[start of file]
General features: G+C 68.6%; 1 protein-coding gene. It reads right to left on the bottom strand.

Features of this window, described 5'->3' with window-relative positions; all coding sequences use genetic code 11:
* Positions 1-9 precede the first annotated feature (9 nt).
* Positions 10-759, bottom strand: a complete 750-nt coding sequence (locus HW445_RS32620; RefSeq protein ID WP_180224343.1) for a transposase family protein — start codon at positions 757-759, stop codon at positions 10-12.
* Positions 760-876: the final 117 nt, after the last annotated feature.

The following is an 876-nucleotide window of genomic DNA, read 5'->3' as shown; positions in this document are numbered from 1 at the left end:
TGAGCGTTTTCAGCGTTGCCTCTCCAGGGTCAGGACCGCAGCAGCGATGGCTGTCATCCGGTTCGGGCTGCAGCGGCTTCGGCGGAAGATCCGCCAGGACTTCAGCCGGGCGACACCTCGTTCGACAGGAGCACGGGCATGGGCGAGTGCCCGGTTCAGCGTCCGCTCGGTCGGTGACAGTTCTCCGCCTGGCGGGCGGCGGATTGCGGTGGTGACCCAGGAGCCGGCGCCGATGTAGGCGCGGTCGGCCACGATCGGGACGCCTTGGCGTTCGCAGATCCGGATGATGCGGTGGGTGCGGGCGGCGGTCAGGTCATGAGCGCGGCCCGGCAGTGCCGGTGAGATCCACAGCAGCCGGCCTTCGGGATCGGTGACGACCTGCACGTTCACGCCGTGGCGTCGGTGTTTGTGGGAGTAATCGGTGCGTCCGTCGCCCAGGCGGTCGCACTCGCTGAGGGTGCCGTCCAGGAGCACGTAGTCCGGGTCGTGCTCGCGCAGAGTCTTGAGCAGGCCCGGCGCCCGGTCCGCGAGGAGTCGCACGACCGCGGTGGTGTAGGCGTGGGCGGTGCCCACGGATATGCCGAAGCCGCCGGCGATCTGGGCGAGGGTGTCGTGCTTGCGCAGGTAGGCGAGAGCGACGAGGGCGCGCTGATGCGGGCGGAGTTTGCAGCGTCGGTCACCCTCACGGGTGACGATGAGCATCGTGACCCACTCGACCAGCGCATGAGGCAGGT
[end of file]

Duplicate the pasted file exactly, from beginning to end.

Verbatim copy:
General features: G+C 68.6%; 1 protein-coding gene. It reads right to left on the bottom strand.

Features of this window, described 5'->3' with window-relative positions; all coding sequences use genetic code 11:
* Positions 1-9 precede the first annotated feature (9 nt).
* Positions 10-759, bottom strand: a complete 750-nt coding sequence (locus HW445_RS32620; RefSeq protein ID WP_180224343.1) for a transposase family protein — start codon at positions 757-759, stop codon at positions 10-12.
* Positions 760-876: the final 117 nt, after the last annotated feature.

The following is an 876-nucleotide window of genomic DNA, read 5'->3' as shown; positions in this document are numbered from 1 at the left end:
TGAGCGTTTTCAGCGTTGCCTCTCCAGGGTCAGGACCGCAGCAGCGATGGCTGTCATCCGGTTCGGGCTGCAGCGGCTTCGGCGGAAGATCCGCCAGGACTTCAGCCGGGCGACACCTCGTTCGACAGGAGCACGGGCATGGGCGAGTGCCCGGTTCAGCGTCCGCTCGGTCGGTGACAGTTCTCCGCCTGGCGGGCGGCGGATTGCGGTGGTGACCCAGGAGCCGGCGCCGATGTAGGCGCGGTCGGCCACGATCGGGACGCCTTGGCGTTCGCAGATCCGGATGATGCGGTGGGTGCGGGCGGCGGTCAGGTCATGAGCGCGGCCCGGCAGTGCCGGTGAGATCCACAGCAGCCGGCCTTCGGGATCGGTGACGACCTGCACGTTCACGCCGTGGCGTCGGTGTTTGTGGGAGTAATCGGTGCGTCCGTCGCCCAGGCGGTCGCACTCGCTGAGGGTGCCGTCCAGGAGCACGTAGTCCGGGTCGTGCTCGCGCAGAGTCTTGAGCAGGCCCGGCGCCCGGTCCGCGAGGAGTCGCACGACCGCGGTGGTGTAGGCGTGGGCGGTGCCCACGGATATGCCGAAGCCGCCGGCGATCTGGGCGAGGGTGTCGTGCTTGCGCAGGTAGGCGAGAGCGACGAGGGCGCGCTGATGCGGGCGGAGTTTGCAGCGTCGGTCACCCTCACGGGTGACGATGAGCATCGTGACCCACTCGACCAGCGCATGAGGCAGGT